Hong Kong residents lack awareness of the health risks associated with poor air quality, despite the growing body of evidence linking such pollution to disease, a local environmental group has argued.
While most knew bad levels affect respiratory and lung health, less than 40 per cent were aware that heart and skin problems and mental health have all been linked to air quality, according to a survey conducted in August by the World Green Organisation.
This lack of awareness could be putting more people at risk, the group said on Monday.
“Almost 90 per cent of people will not stop their outdoor activities when they notice the air quality is not good,” said World Green Organisation founder Dr William Yu Yuen-ping, citing results from a survey of 500 people.
“Hongkongers’ concept of air quality remains 10 years behind,” Yu explained. “It’s about lung and respiratory illnesses, but they need to have a new understanding that the impact of poor air quality is much broader.”
Among the grave consequences are cardiovascular risks such as stroke and heart disease, as well as adverse dermatological effects such as skin that is irritated, ages prematurely and becomes dulled and spotted.
Air pollution accounts for about one-quarter of all incidences of coronary heart disease and stroke-related deaths, in addition to comprising nearly 30 per cent of lung cancer cases globally, according to World Health Organisation data.
Reacting to the dangers of air quality means staying informed about daily fluctuations and knowing one’s own unique health risks, its experts said.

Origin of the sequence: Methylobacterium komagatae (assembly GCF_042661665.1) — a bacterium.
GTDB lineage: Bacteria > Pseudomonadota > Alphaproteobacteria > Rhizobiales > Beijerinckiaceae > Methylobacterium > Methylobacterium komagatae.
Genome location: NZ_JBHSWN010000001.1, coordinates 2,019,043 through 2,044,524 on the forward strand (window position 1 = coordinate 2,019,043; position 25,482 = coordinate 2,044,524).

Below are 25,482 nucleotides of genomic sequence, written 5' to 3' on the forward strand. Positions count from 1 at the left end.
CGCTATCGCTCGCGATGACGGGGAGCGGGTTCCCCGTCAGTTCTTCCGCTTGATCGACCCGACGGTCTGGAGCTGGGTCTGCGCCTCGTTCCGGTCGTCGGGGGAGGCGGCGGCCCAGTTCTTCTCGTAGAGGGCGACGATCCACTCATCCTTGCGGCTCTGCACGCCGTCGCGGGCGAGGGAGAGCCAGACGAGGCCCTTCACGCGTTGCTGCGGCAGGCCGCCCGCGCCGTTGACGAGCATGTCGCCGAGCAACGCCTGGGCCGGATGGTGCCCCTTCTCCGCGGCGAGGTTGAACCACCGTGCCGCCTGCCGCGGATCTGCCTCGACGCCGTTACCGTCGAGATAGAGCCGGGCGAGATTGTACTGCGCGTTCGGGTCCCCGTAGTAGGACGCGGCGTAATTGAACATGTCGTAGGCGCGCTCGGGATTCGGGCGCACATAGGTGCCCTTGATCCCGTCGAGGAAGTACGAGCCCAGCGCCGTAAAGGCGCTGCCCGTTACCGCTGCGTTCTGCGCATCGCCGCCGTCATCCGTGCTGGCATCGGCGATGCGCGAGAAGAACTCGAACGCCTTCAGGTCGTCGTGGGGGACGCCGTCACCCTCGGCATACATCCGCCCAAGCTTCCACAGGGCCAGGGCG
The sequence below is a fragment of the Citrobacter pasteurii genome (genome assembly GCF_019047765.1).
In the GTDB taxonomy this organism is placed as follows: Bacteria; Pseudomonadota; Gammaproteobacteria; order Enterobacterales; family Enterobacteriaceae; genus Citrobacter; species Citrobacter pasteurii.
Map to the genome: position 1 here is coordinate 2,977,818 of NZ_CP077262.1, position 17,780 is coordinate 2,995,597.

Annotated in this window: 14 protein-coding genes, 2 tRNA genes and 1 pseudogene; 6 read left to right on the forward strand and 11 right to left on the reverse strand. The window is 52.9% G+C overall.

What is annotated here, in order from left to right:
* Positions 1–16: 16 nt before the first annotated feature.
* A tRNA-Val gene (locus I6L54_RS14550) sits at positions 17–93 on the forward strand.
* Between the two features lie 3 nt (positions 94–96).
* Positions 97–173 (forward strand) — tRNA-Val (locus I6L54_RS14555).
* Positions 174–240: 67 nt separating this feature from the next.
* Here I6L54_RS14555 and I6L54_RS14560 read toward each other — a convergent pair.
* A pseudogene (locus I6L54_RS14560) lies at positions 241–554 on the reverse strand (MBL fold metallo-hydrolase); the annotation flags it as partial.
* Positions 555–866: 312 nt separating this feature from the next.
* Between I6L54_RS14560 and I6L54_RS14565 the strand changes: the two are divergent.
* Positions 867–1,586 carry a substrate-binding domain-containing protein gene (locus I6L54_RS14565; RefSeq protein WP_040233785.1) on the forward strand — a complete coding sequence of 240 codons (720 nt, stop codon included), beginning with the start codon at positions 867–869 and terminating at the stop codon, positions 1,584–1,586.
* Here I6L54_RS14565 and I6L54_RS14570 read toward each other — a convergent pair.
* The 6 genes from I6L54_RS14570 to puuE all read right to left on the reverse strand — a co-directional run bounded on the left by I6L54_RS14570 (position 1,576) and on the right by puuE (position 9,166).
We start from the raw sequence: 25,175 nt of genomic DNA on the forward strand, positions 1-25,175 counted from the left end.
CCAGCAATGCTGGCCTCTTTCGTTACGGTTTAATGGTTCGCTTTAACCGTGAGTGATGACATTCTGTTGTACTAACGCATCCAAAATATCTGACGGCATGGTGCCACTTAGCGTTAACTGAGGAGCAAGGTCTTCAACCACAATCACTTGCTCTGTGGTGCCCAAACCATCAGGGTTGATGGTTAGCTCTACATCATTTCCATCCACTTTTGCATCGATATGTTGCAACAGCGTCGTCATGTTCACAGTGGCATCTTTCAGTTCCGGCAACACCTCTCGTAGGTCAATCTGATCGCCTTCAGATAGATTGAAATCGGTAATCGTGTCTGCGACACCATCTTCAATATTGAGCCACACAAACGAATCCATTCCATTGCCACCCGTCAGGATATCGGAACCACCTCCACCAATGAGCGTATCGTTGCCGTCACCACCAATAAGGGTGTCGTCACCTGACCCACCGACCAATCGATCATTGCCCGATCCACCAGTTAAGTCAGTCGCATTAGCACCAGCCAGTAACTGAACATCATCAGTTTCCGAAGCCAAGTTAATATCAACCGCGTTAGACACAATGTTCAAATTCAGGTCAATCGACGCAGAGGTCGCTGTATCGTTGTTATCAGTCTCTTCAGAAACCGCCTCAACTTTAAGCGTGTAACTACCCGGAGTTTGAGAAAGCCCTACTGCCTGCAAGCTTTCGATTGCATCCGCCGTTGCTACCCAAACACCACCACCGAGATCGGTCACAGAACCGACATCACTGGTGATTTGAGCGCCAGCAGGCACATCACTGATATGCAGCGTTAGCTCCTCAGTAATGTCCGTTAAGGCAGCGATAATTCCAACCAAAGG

“People need to look at the air quality health index, check the colours, and determine whether they should go out or not,” said Yu, referring to the Environmental Protection Department’s colour-coded updates throughout the day from 16 monitoring stations across the city.
This is especially important for elderly patients with respiratory ailments or heart disease, according to Dr John Wong Tai-hung, a cardiologist associated with the organisation. He said heavy pollution would increase the risk of health-related problems.
For Hong Kong’s healthy and active population, dealing with air pollution is more a matter of being smart about exposure.
“When you go jogging on heavily polluted days it’s doing more harm than good,” Wong said, noting this would be especially true in densely populated areas of Hong Kong Island and Kowloon.
The group will host an event called “Run for Blue Sky” World Green Run 2018 on November 25 to boost awareness about health and air quality.
Equipment will be on hand to monitor air quality safety at the start of the event, Yu noted.
The city’s air quality has been improving over the past five years, with levels of the pollutants nitrogen dioxide and particulate matter PM2.5 and PM10 down since 2013, according to official data.
The World Green run will take place on Lung Wo Road in Central on November 25, featuring a variety of relays and solo events for adults and children.